JUNGLEThe word jungle originates from the Sanskrit word jangala, meaning uncultivated land. in other words, my backyard in the middle of summer when I can’t be bothered gardening. Basically a ‘jungle’ is a land mass that is densely vegetated.  Here in Australia, we use the term forests more so than jungle. I guess its a cultural thing. All I know is that some places are densely vegetated enough to get lost in. Flora and fauna differences from continent to continent depict how some jungles look.  Even what creepy crawlies lurk with in the jungle.

For me, I plan to steer clear of any Brazilian jungles due to a nasty spider they have lurking in the foliage. I can deal with deadly snakes and spiders as that’s all we have to worry about in the Australian ‘jungle’, but, I don’t think I can tolerate what is called the ‘wandering spider’ or ‘banana spider’ that inhabits Brazilian jungles.  Known to be the most aggressive of all spiders but the kicker is, it can kill and if it doesn’t kill, it may render a man impotent.

All jungles have some wonder about them. What lives with in them. What resources those jungles provide for both man and animals. I’d love to see the Madagascar rainforests. A stunning diversity of both plants and animals unique to that continent. Madagascar Rainforests certainly stand out as the most unique for various reasons but I’m certain all continents (Apart from the those where there is no vegetation) have something unique to the continent that no other continent has.  Whether it’s a plant, an animal, even a weather phenomenon, each continent has it’s own story.

When I first saw the word Jungle, for some strange reason I though of a movie line (Yet again). Jungle – “it just came alive, and took  him!”. Yes, Predator strikes again. That line is where the POW witnesses the camouflaged Predator taking a soldier into the jungle after killing him.  The mysterious jungle. It worked very well for that movies suspense.

 ArnieMaybe you just enjoy the serenity of some jungles. A rainforests streams and waterfalls. Gorgeous landscapes with flora and fauna you don’t witness everyday in a civilized suburban area. I enjoy that part of a rainforest.  There’s actually a spot on the Queensland New South Wales border I try and visit when catching up with family. The spot is called Bunya Mountains, named after the Bunya pine that was harvested over 100 years ago for timber. This area is now a sanctuary with conservation at heart. Here you can wander through a forest with plants that have been around long before man had even set foot on the continent. Animals that have no fear of man and they are more curious of you than you are of them. Beautiful parrot’s that come in and land on you if you look like you have food.  Blue winged kookaburras that steal food right out of your hand if you aren’t paying attention. A beautiful place with a lot of history and mystery.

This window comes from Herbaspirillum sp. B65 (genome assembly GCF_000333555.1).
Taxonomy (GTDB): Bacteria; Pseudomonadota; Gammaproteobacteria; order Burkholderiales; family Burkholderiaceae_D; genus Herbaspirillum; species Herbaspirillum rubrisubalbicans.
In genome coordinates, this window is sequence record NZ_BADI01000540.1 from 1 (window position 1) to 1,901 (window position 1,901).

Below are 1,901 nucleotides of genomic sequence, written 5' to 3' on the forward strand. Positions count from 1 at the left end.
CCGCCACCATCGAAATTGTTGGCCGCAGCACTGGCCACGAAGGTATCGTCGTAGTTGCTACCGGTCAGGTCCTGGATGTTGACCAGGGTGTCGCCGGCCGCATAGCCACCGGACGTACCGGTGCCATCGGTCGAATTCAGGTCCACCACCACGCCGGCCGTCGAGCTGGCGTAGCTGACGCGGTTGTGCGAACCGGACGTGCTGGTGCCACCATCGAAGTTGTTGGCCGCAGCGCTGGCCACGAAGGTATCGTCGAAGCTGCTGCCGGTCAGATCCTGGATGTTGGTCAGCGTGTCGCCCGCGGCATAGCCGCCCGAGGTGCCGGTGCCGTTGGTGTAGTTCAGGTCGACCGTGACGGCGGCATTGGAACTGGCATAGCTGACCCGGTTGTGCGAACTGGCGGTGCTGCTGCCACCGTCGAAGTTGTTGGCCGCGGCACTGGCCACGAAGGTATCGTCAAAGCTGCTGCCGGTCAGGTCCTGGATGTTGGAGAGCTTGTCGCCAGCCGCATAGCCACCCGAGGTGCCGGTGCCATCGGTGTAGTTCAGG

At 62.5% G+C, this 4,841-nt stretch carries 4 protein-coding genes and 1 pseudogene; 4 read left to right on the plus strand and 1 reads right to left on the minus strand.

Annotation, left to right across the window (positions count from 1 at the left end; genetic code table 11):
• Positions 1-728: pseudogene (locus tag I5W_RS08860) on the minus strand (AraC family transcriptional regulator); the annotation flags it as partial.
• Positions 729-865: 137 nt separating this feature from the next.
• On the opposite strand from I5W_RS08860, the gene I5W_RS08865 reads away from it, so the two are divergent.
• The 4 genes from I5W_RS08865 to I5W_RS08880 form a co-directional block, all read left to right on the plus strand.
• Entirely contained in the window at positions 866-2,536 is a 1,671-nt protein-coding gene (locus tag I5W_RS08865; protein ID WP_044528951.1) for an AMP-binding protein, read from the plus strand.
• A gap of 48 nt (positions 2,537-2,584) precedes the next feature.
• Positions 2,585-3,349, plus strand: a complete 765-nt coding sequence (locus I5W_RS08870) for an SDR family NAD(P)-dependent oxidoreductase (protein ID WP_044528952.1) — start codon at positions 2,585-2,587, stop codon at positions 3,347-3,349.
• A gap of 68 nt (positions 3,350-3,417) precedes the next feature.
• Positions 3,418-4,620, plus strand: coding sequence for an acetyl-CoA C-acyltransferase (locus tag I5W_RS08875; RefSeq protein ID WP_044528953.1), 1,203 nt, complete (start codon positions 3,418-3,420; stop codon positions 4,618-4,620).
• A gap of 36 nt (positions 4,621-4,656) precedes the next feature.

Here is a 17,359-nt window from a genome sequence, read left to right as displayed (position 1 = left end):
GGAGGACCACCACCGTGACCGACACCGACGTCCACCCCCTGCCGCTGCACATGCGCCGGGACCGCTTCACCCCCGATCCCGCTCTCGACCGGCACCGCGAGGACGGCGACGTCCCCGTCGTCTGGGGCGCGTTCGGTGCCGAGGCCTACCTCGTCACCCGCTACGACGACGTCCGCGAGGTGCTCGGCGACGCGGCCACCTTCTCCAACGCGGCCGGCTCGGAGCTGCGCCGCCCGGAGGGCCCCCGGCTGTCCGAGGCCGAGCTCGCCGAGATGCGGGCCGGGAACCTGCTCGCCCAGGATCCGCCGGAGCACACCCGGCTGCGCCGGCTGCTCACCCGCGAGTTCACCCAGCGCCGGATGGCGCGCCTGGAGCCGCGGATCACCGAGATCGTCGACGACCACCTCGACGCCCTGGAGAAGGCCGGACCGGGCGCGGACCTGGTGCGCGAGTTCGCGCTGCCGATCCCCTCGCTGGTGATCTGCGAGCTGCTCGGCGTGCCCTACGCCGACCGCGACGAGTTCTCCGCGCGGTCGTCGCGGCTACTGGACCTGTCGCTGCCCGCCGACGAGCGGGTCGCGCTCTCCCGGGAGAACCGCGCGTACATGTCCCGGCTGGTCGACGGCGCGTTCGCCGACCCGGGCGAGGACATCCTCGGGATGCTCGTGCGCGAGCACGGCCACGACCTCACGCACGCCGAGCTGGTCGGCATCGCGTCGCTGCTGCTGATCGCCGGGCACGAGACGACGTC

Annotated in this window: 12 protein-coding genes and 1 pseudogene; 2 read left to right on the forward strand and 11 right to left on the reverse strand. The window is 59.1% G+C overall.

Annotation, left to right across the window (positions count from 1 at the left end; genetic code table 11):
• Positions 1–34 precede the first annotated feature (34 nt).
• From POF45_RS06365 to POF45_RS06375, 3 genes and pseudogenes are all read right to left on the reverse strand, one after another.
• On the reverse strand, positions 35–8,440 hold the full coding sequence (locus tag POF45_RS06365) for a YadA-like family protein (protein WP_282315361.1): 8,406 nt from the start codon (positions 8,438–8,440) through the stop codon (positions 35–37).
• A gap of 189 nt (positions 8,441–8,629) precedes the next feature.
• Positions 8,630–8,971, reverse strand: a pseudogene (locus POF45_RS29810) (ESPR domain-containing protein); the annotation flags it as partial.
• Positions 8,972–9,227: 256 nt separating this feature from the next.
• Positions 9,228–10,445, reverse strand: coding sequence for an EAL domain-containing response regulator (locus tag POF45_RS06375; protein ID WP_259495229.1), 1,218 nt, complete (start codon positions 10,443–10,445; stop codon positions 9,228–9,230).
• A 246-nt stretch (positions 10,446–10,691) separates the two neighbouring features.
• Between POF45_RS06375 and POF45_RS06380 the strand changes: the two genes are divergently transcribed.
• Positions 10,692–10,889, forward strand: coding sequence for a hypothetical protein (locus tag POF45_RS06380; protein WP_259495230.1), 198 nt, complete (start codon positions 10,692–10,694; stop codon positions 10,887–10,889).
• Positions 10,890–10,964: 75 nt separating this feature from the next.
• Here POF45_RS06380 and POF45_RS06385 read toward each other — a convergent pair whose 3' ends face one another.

Speaking of beautiful parrots, these photo’s are of my three boys at the edge of the forests attracting King Parrot attention. Truly a beautiful place. A variety of animals I’ve been fortunate to interact with. These photos possibly don’t do justice to the forest. In the background of my cheeky son Joshua (red shirt) you can see a bunya pine canopy of the Forrest. Bunya pine isn’t actually in the pine family. It was named incorrectly by early European settlers. The Bunya Pine is the last surviving species of the Section Bunya of the genus Araucaria. This section was diverse and widespread during the Mesozoic. Some of its family and similarities to the tree can be seen in south American forests.

When I visit this place, I feel like I’ve gone back into the Jurassic era. The plants are ancient and the whole atmosphere is typically different to standard bush or scrub.  Definitely an experience worth having if you are city bound.

So whether you are thinking of rain forests, Brazilian or African jungles, even a Disney story about that book? … Oh yeah, Jungle book 🙂 Maybe even that other comic strip some Monkey artists have been busy creating; ‘Jungle Turns’, I’m sure there will be plenty of stories to tell with each creation.


8 thoughts on “Jungle

  1. I really enjoyed reading your description of Australian forrests as compared to Brazil’s spider infested jungles. Your boys are adorable. Love seeing the parrots with them. I am now very excited about trying to create an “abstract” jungle painting for Sunday. Monkey Julie aka artstar.

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